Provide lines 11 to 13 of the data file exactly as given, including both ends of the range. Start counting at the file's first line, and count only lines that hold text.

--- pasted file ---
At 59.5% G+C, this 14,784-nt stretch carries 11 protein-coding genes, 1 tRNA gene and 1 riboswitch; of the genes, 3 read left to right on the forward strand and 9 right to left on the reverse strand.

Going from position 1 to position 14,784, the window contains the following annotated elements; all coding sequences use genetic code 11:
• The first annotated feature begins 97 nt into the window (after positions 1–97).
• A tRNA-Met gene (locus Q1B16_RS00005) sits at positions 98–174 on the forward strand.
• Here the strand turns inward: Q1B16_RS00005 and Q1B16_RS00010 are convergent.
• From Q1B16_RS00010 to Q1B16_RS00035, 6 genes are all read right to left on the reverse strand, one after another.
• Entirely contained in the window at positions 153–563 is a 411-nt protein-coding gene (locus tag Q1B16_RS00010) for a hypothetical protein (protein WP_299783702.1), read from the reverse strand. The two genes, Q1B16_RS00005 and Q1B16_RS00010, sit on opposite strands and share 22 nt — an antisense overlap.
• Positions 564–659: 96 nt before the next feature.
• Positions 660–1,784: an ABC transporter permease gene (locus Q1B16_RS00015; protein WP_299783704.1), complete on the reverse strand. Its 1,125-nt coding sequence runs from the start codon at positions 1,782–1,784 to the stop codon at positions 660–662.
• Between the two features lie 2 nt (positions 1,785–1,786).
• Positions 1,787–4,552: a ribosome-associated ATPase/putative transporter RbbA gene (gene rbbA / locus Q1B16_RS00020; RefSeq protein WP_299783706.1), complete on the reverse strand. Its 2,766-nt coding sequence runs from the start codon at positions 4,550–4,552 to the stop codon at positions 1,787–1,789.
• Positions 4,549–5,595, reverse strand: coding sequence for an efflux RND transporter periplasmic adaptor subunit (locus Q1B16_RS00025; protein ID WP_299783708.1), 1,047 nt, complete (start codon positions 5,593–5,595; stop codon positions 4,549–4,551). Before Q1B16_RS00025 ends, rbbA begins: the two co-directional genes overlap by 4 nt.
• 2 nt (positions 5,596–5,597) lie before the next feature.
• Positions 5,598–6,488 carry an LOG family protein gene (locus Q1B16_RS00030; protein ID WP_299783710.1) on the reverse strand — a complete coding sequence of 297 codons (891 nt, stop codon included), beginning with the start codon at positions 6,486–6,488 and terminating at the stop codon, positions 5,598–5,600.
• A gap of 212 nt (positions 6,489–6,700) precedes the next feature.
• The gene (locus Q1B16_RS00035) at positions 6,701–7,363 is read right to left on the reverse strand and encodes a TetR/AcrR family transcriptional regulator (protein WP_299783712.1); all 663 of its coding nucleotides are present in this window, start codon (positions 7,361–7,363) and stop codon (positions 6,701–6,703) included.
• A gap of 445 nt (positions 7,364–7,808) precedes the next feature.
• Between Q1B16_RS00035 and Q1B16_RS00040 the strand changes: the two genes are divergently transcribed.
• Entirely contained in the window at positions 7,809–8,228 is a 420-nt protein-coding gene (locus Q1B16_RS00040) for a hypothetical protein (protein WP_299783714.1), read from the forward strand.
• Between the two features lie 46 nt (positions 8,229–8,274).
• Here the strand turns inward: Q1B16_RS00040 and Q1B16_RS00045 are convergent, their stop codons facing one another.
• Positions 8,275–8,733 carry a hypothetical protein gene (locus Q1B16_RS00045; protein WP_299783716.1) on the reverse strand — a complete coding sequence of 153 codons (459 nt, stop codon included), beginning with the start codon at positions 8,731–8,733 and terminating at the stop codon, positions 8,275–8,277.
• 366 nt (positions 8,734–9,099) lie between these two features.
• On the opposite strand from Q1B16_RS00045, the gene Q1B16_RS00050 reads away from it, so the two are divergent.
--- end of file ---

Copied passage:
• Positions 1,787–4,552: a ribosome-associated ATPase/putative transporter RbbA gene (gene rbbA / locus Q1B16_RS00020; RefSeq protein WP_299783706.1), complete on the reverse strand. Its 2,766-nt coding sequence runs from the start codon at positions 4,550–4,552 to the stop codon at positions 1,787–1,789.
• Positions 4,549–5,595, reverse strand: coding sequence for an efflux RND transporter periplasmic adaptor subunit (locus Q1B16_RS00025; protein ID WP_299783708.1), 1,047 nt, complete (start codon positions 5,593–5,595; stop codon positions 4,549–4,551). Before Q1B16_RS00025 ends, rbbA begins: the two co-directional genes overlap by 4 nt.
• 2 nt (positions 5,596–5,597) lie before the next feature.